For a lot of people, rehearsals serve as a means to set things in stone. You are given a monologue, or a scene, or a play, and you rehearse for hours and hours, memorizing lines, the blocking, the delivery of the lines, your reactions to the other actors' delivery of their lines, etc. For the past however many years it is that I have been taking theatre classes, this is precisely what I have used my rehearsal time for. To smooth everything out, so that when show time came around, there would be no surprises. Everything would go exactly as planned. Little did I know that I was doing myself a huge disservice.

For our "mid-term exam", the students in my acting class have been paired up into groups of two to perform a duet scene. So for the past few weeks, we have been going through specific phases. What I mean by this, is that my professor didn’t simply give us a scene and say, “Here are your scenes. They are due on this date,” and then leave us to our own devices like so many acting teachers do. No, instead, he has been gradually guiding us through the rehearsal process.

The first day he gave my scene partner and I our scene, he set up a time for us to meet with him privately outside of class. During these fifteen minutes the three of us had together, he had us sit in front of each other, knee to knee, and engage in a variation on Meisner’s word repetition exercise. As we had only been assigned our scene a few days before, we were not expected to have our lines memorized. So the exercise was this: sit in front of each other, and stare into each other’s eyes. Make contact. Connect with one another. Then, when it is your turn to say a line, look down at your script, read it over to yourself a few times until you know it, and then look up, connect with your scene partner, and recite the line, never taking your eyes off of them. Do not rush. This is not a performance. This is simply to have you guys connect. Do not preoccupy yourself with emotion or "acting". Just connect and say your line. Whenever you speak your line, look into your partner’s eyes. Do not lose the connection. If you are not the one speaking, do not look away. Look at your partner, and listen.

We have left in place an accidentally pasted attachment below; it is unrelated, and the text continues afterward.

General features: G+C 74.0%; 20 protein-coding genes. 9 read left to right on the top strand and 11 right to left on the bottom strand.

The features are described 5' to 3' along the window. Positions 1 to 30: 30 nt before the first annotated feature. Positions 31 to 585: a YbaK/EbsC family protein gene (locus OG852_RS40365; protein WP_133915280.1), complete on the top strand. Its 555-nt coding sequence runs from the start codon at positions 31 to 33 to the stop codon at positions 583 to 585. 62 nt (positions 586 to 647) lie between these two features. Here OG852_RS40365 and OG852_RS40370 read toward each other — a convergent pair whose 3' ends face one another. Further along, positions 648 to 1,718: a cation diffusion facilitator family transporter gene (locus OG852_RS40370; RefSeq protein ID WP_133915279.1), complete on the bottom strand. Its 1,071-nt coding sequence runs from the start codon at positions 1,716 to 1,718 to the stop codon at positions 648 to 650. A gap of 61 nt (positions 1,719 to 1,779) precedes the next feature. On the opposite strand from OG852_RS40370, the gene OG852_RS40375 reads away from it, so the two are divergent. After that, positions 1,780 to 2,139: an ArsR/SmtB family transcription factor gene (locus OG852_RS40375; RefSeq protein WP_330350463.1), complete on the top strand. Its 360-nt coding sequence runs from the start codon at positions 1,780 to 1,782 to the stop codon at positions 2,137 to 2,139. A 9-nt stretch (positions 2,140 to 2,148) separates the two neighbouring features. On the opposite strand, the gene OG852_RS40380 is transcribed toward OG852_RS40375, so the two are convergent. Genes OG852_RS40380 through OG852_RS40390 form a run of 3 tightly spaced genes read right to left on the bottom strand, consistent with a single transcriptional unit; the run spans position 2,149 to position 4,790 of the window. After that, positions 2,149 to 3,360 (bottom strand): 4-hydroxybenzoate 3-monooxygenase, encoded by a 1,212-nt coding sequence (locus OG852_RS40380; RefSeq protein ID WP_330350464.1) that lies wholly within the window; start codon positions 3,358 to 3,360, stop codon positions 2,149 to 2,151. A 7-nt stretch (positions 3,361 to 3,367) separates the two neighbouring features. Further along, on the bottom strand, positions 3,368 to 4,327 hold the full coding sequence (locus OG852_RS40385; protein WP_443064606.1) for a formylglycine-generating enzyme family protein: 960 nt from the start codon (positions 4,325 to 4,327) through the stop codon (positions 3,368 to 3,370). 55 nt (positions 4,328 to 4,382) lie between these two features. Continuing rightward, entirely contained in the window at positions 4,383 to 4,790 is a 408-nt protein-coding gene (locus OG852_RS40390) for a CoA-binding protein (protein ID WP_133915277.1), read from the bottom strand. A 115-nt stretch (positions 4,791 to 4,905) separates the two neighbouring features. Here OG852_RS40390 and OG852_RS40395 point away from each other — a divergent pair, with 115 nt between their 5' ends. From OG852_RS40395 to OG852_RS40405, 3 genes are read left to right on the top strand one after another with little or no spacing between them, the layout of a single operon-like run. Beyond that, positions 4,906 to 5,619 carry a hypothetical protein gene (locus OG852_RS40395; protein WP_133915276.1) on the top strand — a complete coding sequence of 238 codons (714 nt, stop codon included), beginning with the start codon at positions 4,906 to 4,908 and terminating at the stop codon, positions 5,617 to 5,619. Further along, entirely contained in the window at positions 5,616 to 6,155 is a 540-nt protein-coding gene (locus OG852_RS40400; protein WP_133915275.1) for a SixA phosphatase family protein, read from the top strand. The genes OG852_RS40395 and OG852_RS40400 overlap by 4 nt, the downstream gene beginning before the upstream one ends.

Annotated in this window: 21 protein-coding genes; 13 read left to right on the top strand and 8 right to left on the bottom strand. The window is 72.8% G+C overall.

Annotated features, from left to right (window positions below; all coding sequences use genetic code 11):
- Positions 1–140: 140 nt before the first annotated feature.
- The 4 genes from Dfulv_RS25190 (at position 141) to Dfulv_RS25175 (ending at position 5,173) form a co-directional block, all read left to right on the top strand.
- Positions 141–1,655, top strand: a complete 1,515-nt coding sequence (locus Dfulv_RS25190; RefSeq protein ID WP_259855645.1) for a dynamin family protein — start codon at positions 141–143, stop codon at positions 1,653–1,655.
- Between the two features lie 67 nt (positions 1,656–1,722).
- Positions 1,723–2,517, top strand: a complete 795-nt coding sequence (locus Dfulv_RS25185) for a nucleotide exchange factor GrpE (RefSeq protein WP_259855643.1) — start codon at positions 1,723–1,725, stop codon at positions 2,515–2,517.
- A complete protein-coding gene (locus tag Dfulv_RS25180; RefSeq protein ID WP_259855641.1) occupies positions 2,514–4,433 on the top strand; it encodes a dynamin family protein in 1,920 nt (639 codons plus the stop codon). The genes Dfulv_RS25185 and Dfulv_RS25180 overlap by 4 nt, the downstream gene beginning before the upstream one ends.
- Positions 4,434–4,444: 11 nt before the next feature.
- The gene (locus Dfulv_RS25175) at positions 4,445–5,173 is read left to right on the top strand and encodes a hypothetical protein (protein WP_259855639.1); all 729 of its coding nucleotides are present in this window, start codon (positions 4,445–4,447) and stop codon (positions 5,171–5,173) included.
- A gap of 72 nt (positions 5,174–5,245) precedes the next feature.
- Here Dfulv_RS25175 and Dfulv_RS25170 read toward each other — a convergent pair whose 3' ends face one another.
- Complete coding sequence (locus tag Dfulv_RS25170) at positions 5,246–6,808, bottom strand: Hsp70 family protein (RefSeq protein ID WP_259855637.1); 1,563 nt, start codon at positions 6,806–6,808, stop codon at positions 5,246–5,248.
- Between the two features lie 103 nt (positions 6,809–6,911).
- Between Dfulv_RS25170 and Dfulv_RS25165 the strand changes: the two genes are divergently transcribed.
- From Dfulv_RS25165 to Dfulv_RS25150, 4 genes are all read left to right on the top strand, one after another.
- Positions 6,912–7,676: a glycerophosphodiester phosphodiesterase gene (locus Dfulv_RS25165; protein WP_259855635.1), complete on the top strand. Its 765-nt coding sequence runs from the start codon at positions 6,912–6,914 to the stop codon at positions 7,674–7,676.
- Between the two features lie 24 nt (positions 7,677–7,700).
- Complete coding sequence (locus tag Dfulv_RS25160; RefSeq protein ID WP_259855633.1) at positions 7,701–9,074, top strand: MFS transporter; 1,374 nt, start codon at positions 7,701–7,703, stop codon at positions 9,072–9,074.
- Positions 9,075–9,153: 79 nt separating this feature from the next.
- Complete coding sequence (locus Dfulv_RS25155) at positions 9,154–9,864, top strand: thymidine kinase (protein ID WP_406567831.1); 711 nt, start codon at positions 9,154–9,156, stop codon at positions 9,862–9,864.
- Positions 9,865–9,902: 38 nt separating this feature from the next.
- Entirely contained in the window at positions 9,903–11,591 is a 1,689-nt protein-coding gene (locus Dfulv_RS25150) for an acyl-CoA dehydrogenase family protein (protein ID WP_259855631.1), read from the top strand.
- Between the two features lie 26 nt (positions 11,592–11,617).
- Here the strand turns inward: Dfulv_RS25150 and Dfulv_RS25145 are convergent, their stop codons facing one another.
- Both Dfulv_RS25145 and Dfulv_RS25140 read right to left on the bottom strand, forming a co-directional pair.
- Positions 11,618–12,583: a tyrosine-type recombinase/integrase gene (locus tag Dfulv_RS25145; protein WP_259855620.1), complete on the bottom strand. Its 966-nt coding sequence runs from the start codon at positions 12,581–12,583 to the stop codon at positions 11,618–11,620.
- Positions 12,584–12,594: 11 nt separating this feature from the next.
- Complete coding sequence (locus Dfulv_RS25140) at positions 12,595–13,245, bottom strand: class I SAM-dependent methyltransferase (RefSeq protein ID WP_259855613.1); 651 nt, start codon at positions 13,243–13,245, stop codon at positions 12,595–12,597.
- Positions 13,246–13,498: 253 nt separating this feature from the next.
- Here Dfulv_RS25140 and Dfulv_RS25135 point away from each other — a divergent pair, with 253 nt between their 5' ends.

This is much harder than it sounds. After we did this for about fifteen minutes, a very long fifteen minutes, our professor asked us how that felt. I was honest and said that I wasn’t getting anything out of it. I was so intent on not putting any emphasis on the words, and on doing the exercise right, that I wasn’t really paying attention to what I was saying, and was even less attentive when my partner was speaking to me. My professor said that that was perfectly fine. That the purpose of this exercise is to make you are aware of this disconnect we oftentimes have when acting. Staying in the present moment is a challenge, and this exercise makes it all the more apparent.

So our next step, was to memorize only the first page of our scene, rehearse it, and then perform it in class. My scene partner and I decided that this first rehearsal should be a time to experiment. So that is exactly what we did. We both had our first page memorized, so when we got together to rehearse, all we did was run the scene multiple times, but each time we would approach the scene differently. We would come in with a different set of choices. I would be expecting different things from her each time we ran the scene, or I would be nervous, or excited, or confident, or unsure. And she would do the same. Every time we did the scene, we would each enter the scene as a slightly different variation of our character. And we would never tell each other what choices we were making for ourselves, so that if one time she came in and was extremely physical, it was a surprise, and if she came in another time and was extremely distant, it was an even bigger surprise. This was a way of rehearsing I had never taken part in, but it provided instant gratification for me. We were experimenting, and playing around, constantly surprising each other in the middle of the scene, which is always a good thing.

Our assignment was to perform the first page of our scene twice in class, one right after the other, and each time we had to enter with a different set of choices. So that is exactly what we did, and it produced two very different scenes. Afterwards, our professor mentioned some specific behavioral observations he had made. Our positioning on the bed was different in both scenes, our use of props changed, our proximity to one another. But when he asked us what the choices were that we had made, he pointed out a flaw.